Essentially the program displays a grid for you to
fill in a starting position. You can then either step
through the solution stages or use a function key to
"crunch" straight through to the end.
The display shows the %age complete, and also shows
counts of the number of changes on the previous step,
and the current number of cells containing guessed
numbers. These were originally included for debugging
purposes but they seemed interesting enough to leave
At each stage the program goes through a crossing out
process where it looks at the current set of numbers
in the grid and unflags the possibility of those
numbers occurring in other cells in the same row,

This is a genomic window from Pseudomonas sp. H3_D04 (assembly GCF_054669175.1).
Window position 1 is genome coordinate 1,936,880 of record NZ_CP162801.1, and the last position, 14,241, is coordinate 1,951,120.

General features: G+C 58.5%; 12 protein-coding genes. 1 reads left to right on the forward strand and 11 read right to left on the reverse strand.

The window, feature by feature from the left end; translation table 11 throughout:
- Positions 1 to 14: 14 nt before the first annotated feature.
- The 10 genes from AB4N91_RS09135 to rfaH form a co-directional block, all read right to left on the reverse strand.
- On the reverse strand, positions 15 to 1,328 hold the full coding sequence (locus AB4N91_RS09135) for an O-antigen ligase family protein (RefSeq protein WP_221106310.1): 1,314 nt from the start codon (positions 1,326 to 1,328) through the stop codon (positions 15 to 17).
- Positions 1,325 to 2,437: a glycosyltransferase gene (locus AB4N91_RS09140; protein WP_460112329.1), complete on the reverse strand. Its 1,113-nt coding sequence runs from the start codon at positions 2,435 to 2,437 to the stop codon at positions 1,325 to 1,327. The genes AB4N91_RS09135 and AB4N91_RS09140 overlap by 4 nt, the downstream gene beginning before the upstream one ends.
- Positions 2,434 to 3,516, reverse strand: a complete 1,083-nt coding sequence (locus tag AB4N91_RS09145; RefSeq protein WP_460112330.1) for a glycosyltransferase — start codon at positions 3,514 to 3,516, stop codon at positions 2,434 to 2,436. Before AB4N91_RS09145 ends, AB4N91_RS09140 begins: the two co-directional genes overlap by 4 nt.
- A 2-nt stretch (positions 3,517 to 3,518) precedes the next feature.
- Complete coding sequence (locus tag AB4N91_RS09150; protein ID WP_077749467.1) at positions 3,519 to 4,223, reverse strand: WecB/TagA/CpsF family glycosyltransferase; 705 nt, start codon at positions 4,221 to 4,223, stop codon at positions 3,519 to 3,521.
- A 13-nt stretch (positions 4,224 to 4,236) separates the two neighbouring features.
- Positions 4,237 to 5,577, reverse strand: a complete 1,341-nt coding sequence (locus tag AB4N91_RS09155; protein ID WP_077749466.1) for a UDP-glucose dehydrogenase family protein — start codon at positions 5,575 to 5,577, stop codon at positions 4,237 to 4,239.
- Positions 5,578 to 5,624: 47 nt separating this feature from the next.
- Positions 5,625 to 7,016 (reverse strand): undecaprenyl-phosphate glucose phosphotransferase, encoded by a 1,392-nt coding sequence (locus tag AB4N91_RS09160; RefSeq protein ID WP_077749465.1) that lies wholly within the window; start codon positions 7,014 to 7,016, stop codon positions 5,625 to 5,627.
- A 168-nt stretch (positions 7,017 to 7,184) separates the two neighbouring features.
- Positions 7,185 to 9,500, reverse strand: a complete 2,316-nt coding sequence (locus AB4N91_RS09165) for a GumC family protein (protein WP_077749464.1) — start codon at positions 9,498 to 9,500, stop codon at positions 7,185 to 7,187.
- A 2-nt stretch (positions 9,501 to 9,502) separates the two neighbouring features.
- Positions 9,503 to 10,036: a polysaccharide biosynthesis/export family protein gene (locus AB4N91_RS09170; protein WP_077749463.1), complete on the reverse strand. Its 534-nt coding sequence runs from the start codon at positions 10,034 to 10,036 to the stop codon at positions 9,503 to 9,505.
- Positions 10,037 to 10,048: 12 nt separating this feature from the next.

column or box. If only one possibility exists for a
cell that number is entered.
If at the end of the stage no changes have taken place
the program takes a guess at the value of one of the
unfilled cells with the lowest number of possibilities
remaining. If during a stage the program sees that a
cell has zero possibilities it then considers the
current number of guesses.
If there are no guesses it declares the starting
position insoluble and stops. If there are guesses it
restores the situation to that immediately preceding
the last guess, unflags the guess as a possibility
(which usually leaves just one other possibility for
that cell) and carries on as before.
I believe that these two processes are properly called
deduction and bifurcation, but as this is the non-tech
list we probably ought to stick with the terms
crossing out and guessing. Easy puzzles require no
guesses whereas really hard ones seem to need 4 or 5.